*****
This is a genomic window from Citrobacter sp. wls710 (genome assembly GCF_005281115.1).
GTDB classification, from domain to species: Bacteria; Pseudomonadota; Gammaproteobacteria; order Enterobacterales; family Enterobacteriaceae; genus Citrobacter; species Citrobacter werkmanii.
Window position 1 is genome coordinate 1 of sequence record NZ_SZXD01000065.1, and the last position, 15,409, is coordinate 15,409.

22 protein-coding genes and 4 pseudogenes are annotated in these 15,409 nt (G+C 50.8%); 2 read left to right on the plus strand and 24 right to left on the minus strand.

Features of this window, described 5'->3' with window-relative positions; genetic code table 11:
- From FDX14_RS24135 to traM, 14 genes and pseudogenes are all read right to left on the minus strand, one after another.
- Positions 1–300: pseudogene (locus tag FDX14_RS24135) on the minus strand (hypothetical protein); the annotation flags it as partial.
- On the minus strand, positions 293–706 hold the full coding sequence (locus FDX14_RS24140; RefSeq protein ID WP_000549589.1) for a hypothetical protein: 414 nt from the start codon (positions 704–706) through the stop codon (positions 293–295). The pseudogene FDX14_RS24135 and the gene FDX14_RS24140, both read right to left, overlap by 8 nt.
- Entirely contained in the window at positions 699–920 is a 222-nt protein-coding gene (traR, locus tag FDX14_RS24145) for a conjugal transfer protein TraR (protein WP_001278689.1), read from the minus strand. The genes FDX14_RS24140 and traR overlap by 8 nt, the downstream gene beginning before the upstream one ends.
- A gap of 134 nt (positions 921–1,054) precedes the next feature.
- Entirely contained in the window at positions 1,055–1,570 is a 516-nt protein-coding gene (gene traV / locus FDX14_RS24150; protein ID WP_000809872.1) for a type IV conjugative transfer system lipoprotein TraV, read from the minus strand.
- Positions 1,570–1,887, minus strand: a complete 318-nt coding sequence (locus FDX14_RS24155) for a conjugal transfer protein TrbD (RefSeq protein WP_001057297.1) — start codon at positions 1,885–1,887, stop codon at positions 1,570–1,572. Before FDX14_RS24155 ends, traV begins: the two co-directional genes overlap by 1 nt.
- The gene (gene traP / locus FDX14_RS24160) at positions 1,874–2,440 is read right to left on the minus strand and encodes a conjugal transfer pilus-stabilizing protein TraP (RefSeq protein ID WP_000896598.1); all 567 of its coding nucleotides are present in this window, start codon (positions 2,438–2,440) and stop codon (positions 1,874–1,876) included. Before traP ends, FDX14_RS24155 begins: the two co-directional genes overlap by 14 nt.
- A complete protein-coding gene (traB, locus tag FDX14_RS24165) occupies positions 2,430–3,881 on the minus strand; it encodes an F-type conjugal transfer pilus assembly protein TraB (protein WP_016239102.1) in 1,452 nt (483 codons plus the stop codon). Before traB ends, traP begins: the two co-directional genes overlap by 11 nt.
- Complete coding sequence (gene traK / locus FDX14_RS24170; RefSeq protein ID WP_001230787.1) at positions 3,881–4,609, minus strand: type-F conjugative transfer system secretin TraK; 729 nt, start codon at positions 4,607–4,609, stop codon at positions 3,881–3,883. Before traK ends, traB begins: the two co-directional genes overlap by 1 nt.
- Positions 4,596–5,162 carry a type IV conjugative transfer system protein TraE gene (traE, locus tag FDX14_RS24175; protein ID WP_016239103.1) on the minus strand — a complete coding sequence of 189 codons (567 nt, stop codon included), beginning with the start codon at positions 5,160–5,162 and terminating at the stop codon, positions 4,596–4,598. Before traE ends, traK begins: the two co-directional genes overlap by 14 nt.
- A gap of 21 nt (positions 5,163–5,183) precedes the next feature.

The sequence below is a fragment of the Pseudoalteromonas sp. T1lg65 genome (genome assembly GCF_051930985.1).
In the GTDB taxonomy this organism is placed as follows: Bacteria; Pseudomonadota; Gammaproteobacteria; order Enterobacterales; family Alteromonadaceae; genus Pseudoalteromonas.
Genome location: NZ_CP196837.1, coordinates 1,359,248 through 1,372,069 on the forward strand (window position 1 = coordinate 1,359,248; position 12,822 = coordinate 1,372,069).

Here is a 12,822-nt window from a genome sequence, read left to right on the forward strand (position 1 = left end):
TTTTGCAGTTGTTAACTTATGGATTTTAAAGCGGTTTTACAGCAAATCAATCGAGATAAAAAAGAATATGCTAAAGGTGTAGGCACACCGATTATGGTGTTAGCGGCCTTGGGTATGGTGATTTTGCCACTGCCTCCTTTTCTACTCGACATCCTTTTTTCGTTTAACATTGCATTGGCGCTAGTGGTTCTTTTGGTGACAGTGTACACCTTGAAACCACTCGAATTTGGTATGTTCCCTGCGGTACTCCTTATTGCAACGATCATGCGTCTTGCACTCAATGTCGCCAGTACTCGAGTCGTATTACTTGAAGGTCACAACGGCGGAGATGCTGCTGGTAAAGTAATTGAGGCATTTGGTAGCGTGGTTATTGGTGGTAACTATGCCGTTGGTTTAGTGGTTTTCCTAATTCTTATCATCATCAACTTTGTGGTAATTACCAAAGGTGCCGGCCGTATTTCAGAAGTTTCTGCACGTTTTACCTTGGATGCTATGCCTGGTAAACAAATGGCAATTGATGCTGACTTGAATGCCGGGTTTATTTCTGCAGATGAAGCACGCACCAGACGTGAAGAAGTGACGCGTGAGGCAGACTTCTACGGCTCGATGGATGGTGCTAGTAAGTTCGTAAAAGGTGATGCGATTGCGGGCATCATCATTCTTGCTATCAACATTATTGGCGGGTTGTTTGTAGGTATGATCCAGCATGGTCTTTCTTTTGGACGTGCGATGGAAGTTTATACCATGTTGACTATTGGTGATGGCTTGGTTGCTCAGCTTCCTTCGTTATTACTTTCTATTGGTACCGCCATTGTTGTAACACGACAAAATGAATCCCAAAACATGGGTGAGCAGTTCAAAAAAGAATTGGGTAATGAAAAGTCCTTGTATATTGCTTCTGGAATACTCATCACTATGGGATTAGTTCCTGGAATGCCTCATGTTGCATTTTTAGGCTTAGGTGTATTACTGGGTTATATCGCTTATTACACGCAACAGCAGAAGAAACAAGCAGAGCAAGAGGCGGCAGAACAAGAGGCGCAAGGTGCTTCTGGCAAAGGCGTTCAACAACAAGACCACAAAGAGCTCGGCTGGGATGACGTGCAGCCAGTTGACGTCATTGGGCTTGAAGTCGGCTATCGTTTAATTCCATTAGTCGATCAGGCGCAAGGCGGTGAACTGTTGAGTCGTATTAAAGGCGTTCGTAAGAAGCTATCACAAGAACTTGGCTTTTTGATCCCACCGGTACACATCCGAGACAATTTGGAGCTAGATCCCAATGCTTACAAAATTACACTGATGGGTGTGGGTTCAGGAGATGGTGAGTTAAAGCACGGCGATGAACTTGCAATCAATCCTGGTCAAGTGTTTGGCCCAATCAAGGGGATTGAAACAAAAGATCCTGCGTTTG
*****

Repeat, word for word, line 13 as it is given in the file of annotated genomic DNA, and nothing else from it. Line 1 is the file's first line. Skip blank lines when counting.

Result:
- The gene (gene traP / locus FDX14_RS24160) at positions 1,874–2,440 is read right to left on the minus strand and encodes a conjugal transfer pilus-stabilizing protein TraP (RefSeq protein ID WP_000896598.1); all 567 of its coding nucleotides are present in this window, start codon (positions 2,438–2,440) and stop codon (positions 1,874–1,876) included. Before traP ends, FDX14_RS24155 begins: the two co-directional genes overlap by 14 nt.